Music We Love: Ambient Guitarist, Nico Wyland, Shares Her Favorite Songs

Music We Love: Ambient Guitarist, Nico Wyland, Shares Her Favorite Songs

Meet ambient guitarist Nico Wyland. Putting out tunes under the moniker FerrariLover, she makes hypnotic soundscapes armed with just her guitar and major effects. Here, she shares her 5 favorite songs.

1. "Tropical Disease" by Air: When I first started doing this list, I thought it was impossible to pick only five songs. But if I had to choose one, this would be it. I don't have a lot of words to describe it. I remember being on a trip to NYC years ago and listening to it on repeat on the subway. [French band] Air are heroes of mine. In their live KCRW version [below], you can see JB Dunckel playing the Rhodes piano, Arp Solina Synth, and then at the end, pure magic with the Korg MS-20. The song takes you on a journey. It is genius. Though I am a guitarist, JB Dunckel, who plays keys for Air, is one my greatest inspirations. The song is just transcendent: with the arpeggio sequence in the beginning, then it slows down, then the strings, then the Korg outro, with the brilliant bass playing of Nico Godin, who is also a great inspiration for me. Simply incredible. This is how you write a love song -- or even just a song about beauty.

2. "The Right Stuff" by Bryan Ferry: I discovered Bryan Ferry and Roxy Music when I was about 28 and living in LA. I remember reading about the influences of the dance artist Tiga. I'm not sure if this was on that list, but it was within a matter of days that I "rediscovered" the 80s sound that I grew up with, along with several other artists. This album, Bete Noire, was actually nominated for a Grammy -- for good reason. It is definitely my favorite. Bryan Ferry is just amazing; his voice, his words. The musicianship and originality are high level and he's always working with so many talented musicians. I love the back-up singers, horns, that sexy guitar tone. He has everything going on in his music. I just saw him live as well -- I have this on vinyl and when it comes on, whatever the context, it just changes the energy. This is real music. He captures the feeling of being young and enraptured, and does it with class. I remember driving late nights in LA and listening to other albums before I discovered this. It is timeless. 

3. "Yes" by McAlmont & Butler: A masterpiece that speaks for itself. My first year of college, I discovered The London Suede (hard not to put them on this list because they have been a great influence!) Brett Anderson's voice is transcendent, and his co-writer in the early days, the legendary guitarist Bernard Butler, wrote this song with singer David McAlmont, who has the kind of voice that just defies words. The vocals on this track are unbelievable. I am in love with this song. It is beyond underrated. Just listen. You either get it or you don't. All I can say is: YES.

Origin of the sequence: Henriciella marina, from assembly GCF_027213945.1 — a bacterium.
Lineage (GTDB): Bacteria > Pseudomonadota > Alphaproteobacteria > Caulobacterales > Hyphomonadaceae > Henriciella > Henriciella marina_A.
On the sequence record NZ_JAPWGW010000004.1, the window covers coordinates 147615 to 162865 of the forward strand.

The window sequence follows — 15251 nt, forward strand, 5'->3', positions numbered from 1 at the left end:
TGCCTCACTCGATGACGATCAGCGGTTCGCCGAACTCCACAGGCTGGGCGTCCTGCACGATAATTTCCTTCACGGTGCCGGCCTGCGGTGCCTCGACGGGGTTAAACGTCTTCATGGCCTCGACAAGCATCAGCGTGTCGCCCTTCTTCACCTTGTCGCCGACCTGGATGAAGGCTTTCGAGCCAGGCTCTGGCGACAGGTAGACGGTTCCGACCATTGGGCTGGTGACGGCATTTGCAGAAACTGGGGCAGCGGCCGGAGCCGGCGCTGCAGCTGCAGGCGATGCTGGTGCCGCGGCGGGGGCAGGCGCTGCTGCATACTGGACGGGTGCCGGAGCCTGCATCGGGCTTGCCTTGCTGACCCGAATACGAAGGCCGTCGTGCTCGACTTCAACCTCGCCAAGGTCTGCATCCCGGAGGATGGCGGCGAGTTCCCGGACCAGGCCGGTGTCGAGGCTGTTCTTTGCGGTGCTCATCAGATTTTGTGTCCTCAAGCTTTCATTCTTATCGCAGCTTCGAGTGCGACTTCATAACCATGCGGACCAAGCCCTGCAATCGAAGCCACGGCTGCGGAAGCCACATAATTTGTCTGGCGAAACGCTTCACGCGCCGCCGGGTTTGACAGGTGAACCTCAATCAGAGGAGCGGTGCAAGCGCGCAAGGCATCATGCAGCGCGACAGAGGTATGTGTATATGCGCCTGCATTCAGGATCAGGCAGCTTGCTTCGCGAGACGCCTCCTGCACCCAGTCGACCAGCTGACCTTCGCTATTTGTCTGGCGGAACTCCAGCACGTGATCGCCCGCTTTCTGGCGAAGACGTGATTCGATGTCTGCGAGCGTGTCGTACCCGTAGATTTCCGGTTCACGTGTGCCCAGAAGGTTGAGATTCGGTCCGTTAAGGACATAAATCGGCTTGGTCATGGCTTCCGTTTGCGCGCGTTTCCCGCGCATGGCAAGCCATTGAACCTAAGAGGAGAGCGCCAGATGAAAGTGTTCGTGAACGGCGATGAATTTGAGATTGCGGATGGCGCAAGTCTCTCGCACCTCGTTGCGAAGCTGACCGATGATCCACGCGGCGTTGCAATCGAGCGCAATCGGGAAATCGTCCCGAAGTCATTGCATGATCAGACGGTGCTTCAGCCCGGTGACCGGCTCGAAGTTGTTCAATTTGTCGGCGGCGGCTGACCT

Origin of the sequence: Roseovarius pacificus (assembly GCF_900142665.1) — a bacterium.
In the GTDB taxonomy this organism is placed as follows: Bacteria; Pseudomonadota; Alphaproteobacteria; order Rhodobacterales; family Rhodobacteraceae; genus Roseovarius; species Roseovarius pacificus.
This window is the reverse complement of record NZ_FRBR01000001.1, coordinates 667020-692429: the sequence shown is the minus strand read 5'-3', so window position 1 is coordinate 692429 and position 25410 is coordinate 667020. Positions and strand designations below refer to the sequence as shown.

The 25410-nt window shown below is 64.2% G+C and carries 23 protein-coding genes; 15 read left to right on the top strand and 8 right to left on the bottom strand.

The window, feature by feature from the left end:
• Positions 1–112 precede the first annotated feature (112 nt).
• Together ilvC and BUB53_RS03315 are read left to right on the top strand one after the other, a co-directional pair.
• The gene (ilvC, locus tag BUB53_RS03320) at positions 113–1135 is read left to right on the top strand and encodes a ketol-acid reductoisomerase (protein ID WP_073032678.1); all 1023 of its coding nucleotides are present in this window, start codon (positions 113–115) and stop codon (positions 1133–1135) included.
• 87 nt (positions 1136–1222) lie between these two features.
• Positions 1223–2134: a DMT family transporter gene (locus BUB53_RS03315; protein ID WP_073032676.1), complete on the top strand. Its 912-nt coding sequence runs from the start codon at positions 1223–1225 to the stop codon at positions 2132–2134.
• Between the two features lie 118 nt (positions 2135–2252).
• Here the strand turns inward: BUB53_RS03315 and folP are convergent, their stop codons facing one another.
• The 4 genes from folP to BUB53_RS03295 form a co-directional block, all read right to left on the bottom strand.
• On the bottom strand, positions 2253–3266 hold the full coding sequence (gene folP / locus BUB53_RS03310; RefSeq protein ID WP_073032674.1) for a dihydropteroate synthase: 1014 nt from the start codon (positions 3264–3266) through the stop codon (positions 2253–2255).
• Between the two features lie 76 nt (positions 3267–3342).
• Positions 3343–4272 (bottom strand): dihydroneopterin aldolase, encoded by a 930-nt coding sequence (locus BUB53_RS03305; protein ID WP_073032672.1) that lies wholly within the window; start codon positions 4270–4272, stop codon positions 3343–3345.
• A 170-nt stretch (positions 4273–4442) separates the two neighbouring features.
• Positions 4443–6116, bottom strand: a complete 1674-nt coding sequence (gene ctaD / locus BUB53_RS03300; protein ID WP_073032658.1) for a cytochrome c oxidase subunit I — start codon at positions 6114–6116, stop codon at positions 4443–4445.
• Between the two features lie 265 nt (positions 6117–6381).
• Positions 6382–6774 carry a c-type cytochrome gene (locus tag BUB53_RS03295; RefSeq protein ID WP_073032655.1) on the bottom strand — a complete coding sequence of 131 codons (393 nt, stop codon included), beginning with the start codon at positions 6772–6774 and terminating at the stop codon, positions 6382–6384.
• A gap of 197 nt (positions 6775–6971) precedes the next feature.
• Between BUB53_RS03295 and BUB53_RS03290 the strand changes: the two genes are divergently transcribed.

4. "Bateau Rouge" by Thievery Corporation: I grew up speaking French, so the culture is kind of in my bones. I also love Brazilian jazz, and this song is pure bossanova jazzy French. The lyrics are so French. The thing I love about the language and culture is the obsession and reverence they have for the arts, the romantic quality infused in daily life, and the way one can express emotion so effortlessly. I think French has less words than English, but one word says so much. It's a song about being under the tropical sun and finding freedom in going beyond the everyday. Only the French would write this lyric: "Do I bore you? / Do I give you too many smiles?" It's hard to explain but anyone can feel the vibe just hearing the song. This is my instant France/tropical vacation song. Thievery Corporation made such a beautiful album with Saudade

5. "Hansel and Gretel" by Daniele Gottardo: Daniele is an Italian virtuoso guitarist and mentor of mine. The moment I saw him play on YouTube years ago, my jaw dropped. You can the hear the classical influence in this song. If you want to see guitar playing like no other, just watch 4 minutes into the song, but his brilliance with the fretboard is apparent at the most quiet of moments. Tone like this is divine. He wrote all the instrumental parts. I just remember listening to this on headphones walking in Rome when I lived there. It was surreal, getting on the tram or bus with many people, in the street, doing my classes, busy, studying guitar or Italian or running an errand, or just languidly in the piazza at night, and this made a symphony out of the Eternal City. Always one of my favorite songs. 

Honorable mentions: "You Never Know" by Goldfrapp. "The Story of the Kalendar Prince" by Rimsky Korsakov. "This Time" by London Suede. "Acrid Avid Jam Shred" by Aphex Twin.

Loving Nico's taste in music and want to hear her shred? Connect with her on FacebookInstagram, and Twitter.

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